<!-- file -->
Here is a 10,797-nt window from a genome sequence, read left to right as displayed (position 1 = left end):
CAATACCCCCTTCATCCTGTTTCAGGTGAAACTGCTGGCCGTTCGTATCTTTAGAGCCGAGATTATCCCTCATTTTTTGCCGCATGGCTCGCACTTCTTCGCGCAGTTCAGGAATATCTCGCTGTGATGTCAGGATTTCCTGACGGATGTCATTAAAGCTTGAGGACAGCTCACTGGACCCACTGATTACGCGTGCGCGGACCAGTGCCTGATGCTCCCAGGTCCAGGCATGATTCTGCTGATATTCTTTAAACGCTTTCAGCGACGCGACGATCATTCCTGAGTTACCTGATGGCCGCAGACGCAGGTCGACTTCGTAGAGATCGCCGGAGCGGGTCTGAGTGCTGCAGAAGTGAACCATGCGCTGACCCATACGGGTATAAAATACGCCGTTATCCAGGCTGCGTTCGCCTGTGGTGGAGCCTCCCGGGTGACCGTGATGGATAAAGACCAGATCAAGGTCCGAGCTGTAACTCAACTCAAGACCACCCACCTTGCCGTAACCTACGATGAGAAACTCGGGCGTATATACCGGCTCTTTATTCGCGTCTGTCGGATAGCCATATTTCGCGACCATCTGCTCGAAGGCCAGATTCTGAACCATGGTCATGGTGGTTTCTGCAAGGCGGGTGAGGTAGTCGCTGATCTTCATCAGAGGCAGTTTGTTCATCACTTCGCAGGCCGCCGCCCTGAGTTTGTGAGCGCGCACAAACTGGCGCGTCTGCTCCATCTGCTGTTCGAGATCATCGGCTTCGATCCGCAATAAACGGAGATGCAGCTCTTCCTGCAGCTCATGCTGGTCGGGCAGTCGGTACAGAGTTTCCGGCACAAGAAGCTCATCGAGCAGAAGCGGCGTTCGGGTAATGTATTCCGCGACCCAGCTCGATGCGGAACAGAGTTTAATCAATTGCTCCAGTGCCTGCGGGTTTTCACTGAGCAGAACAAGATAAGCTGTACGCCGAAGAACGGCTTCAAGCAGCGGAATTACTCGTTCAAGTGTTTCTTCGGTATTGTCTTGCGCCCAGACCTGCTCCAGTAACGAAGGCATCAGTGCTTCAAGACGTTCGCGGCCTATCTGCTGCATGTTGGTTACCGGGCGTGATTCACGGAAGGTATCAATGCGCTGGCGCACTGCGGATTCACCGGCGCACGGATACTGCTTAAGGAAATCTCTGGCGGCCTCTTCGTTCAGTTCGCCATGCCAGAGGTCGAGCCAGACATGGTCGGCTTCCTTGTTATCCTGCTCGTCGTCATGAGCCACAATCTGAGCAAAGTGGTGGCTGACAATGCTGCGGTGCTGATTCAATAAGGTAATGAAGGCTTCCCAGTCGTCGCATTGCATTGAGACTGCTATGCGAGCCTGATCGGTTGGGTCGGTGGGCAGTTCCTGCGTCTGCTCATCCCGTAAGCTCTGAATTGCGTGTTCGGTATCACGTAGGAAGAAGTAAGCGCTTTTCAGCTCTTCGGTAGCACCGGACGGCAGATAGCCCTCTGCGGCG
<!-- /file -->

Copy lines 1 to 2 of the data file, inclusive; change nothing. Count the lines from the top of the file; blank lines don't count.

Here is a 10,797-nt window from a genome sequence, read left to right as displayed (position 1 = left end):
CAATACCCCCTTCATCCTGTTTCAGGTGAAACTGCTGGCCGTTCGTATCTTTAGAGCCGAGATTATCCCTCATTTTTTGCCGCATGGCTCGCACTTCTTCGCGCAGTTCAGGAATATCTCGCTGTGATGTCAGGATTTCCTGACGGATGTCATTAAAGCTTGAGGACAGCTCACTGGACCCACTGATTACGCGTGCGCGGACCAGTGCCTGATGCTCCCAGGTCCAGGCATGATTCTGCTGATATTCTTTAAACGCTTTCAGCGACGCGACGATCATTCCTGAGTTACCTGATGGCCGCAGACGCAGGTCGACTTCGTAGAGATCGCCGGAGCGGGTCTGAGTGCTGCAGAAGTGAACCATGCGCTGACCCATACGGGTATAAAATACGCCGTTATCCAGGCTGCGTTCGCCTGTGGTGGAGCCTCCCGGGTGACCGTGATGGATAAAGACCAGATCAAGGTCCGAGCTGTAACTCAACTCAAGACCACCCACCTTGCCGTAACCTACGATGAGAAACTCGGGCGTATATACCGGCTCTTTATTCGCGTCTGTCGGATAGCCATATTTCGCGACCATCTGCTCGAAGGCCAGATTCTGAACCATGGTCATGGTGGTTTCTGCAAGGCGGGTGAGGTAGTCGCTGATCTTCATCAGAGGCAGTTTGTTCATCACTTCGCAGGCCGCCGCCCTGAGTTTGTGAGCGCGCACAAACTGGCGCGTCTGCTCCATCTGCTGTTCGAGATCATCGGCTTCGATCCGCAATAAACGGAGATGCAGCTCTTCCTGCAGCTCATGCTGGTCGGGCAGTCGGTACAGAGTTTCCGGCACAAGAAGCTCATCGAGCAGAAGCGGCGTTCGGGTAATGTATTCCGCGACCCAGCTCGATGCGGAACAGAGTTTAATCAATTGCTCCAGTGCCTGCGGGTTTTCACTGAGCAGAACAAGATAAGCTGTACGCCGAAGAACGGCTTCAAGCAGCGGAATTACTCGTTCAAGTGTTTCTTCGGTATTGTCTTGCGCCCAGACCTGCTCCAGTAACGAAGGCATCAGTGCTTCAAGACGTTCGCGGCCTATCTGCTGCATGTTGGTTACCGGGCGTGATTCACGGAAGGTATCAATGCGCTGGCGCACTGCGGATTCACCGGCGCACGGATACTGCTTAAGGAAATCTCTGGCGGCCTCTTCGTTCAGTTCGCCATGCCAGAGGTCGAGCCAGACATGGTCGGCTTCCTTGTTATCCTGCTCGTCGTCATGAGCCACAATCTGAGCAAAGTGGTGGCTGACAATGCTGCGGTGCTGATTCAATAAGGTAATGAAGGCTTCCCAGTCGTCGCATTGCATTGAGACTGCTATGCGAGCCTGATCGGTTGGGTCGGTGGGCAGTTCCTGCGTCTGCTCATCCCGTAAGCTCTGAATTGCGTGTTCGGTATCACGTAGGAAGAAGTAAGCGCTTTTCAGCTCTTCGGTAGCACCGGACGGCAGATAGCCCTCTGCGGCG